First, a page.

In the face of a growing market and a perfect storm of environmental obstacles, seaweed companies and researchers want local kelp forests to thrive : Feast and Famine

By Joel Hersch 


On harvest days, Ian O’Hallaren drives up the coast just north from Santa Cruz, equipped with the tools of his trade: a mask and snorkel, fins, his serrated Victornox knife, a thick wetsuit with a hood and booties, and, depending on tidal conditions, a kayak, surfboard, or inflatable Zodiac. 

At various spots along the coast—locations he likes to keep hush-hush—O’Hallaren scours for various species of seaweed, which he collects based on seasonal availability and sells through seafood distributors and to restaurants from Los Angeles to San Francisco.

Some days, restaurants in various parts of California will get O’Hallaren’s wild catch delivered same day via FedEx—delicious Nori, Bladderwrack, or Mermaid’s Hair, fresh from the sea to their kitchen. Other varieties the Eastide Santa Cruz resident harvests include Bull Kelp (Nereocystis leutkeana), Cat’s Tongue (Mastocarpus papillatus), and the locally ubiquitous, caramel-colored Giant Kelp (Macrocystis pyrifera).

“I carefully prune each plant, selecting the healthiest and strongest parts,” he explains. “I never clearcut the plant or rip it off its holdfast.” (Holdfast are modified roots that anchor the plant to the seafloor.) “That allows the plant to regenerate and continue growing,” he goes on. “After I cut just a bit from each plant, I put the seaweed into a net bag and let it drain.”

Three years ago, O’Hallaren founded Seaquoia Wild Seaweeds, which now provides product to the local community-supported fishery program Ocean2Table, and offers a culinary class at New Leaf Community Market called “Cooking with Wild Seaweeds.” 

A key aspect of O’Hallaren’s operation, he says, is sustainability: he only sources seaweed species that can sustain the harvesting, and educates the public on conservation. He ritually documents the quantity he’s removed for California Department of Fish and Wildlife and monitors the “sea gardens” regularly following a harvest, noting their rate of regeneration.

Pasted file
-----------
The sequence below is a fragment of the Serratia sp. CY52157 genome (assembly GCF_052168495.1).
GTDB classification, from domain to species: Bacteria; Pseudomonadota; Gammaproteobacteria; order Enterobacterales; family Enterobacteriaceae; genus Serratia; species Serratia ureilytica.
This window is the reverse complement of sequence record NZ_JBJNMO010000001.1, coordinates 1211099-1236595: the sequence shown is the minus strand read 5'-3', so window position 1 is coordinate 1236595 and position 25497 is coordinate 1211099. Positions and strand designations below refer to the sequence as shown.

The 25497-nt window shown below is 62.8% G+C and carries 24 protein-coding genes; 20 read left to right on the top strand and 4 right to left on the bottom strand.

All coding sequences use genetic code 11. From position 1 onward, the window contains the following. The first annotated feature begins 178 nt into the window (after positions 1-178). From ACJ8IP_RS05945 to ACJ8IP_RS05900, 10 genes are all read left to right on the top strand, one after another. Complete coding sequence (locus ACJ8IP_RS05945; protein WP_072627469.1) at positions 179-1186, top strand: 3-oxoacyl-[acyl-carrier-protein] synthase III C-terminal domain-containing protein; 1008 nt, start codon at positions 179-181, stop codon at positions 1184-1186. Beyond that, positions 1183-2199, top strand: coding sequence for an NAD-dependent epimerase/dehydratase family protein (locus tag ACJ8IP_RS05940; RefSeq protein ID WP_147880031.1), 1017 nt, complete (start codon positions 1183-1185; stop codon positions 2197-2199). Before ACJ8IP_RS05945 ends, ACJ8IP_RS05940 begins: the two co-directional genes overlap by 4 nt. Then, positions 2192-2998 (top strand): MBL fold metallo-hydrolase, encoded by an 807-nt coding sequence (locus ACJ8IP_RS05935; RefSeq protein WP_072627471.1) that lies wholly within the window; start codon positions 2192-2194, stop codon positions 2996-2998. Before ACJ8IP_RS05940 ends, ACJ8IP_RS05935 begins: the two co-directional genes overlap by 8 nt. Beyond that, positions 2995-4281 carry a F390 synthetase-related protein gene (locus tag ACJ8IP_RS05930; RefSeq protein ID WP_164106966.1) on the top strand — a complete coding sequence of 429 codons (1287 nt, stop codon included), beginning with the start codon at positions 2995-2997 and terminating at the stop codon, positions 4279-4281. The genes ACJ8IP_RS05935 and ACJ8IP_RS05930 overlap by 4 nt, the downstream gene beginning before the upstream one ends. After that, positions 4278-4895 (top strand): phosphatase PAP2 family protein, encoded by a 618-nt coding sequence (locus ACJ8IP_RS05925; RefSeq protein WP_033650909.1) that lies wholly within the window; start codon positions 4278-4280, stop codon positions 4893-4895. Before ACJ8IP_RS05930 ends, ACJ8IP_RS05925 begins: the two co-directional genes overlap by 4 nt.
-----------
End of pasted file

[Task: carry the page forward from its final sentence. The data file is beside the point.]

A Growing Market

The international and domestic markets for seaweed goods has a strong record historically, and it’s steadily increasing. The global seaweed industry is estimated at about $5.5 to $6 billion annually, with food products representing about $5 billion. That’s a total of 7.5 to 8 million (wet) tons a year. Around 81 percent of that market has traditionally been dominated by Asian nations, but industry expert Michael Graham believes the future of seaweed in California, and the rest of the nation, is bright. 

Graham—the director at the new Center for Aquaculture at Moss Landing Marine Labs, founder of the unique company Monterey Bay Seaweeds, and the editor of The Journal of Phycology (the study of algae)—says that while seaweed faces a variety of environmental threats, the plant has a largely “happy story”: It grows faster than tropical bamboo (a foot per day on average), making it widely abundant under positive conditions; it has a variety of health benefits (it’s a superfood that is rich in nutrients); and the demand from restaurants is steadily increasing. 

“Culinary is the biggest demand for kelp,” Graham says. “Additionally there are things like cosmetics, pharmaceuticals, vitamins—like kelp pills. But other real big ones are Carrageenans, which can go into the denture moulds used for braces, and Alginate, another product for moulds. Seaweed is also used in the food industry as an additive, things for soups, salad dressings, and hand lotions, to create a certain consistency.” 

Like O’Hallaren, Graham’s family-run business, Monterey Bay Seaweeds, distributes seaweed product to chefs all over the country, from Los Angeles to New York City. But instead of harvesting from the ocean, Graham runs an aquaculture program in which he cultivates seaweed varieties in saltwater tanks. It’s the only land-based seaweed farm of its kind in California, he says.

“We control the water, [and] we control the quality really well,” he says. “It uses very little electricity, and we don’t harvest [from the sea], so we have no impact on the natural population.”

Graham says that harvesting from the coastal seaweed population, as O’Hallaren does, is not problematic—pruning from the top layer exposes lower plant growth to sunlight, invigorating the whole organism.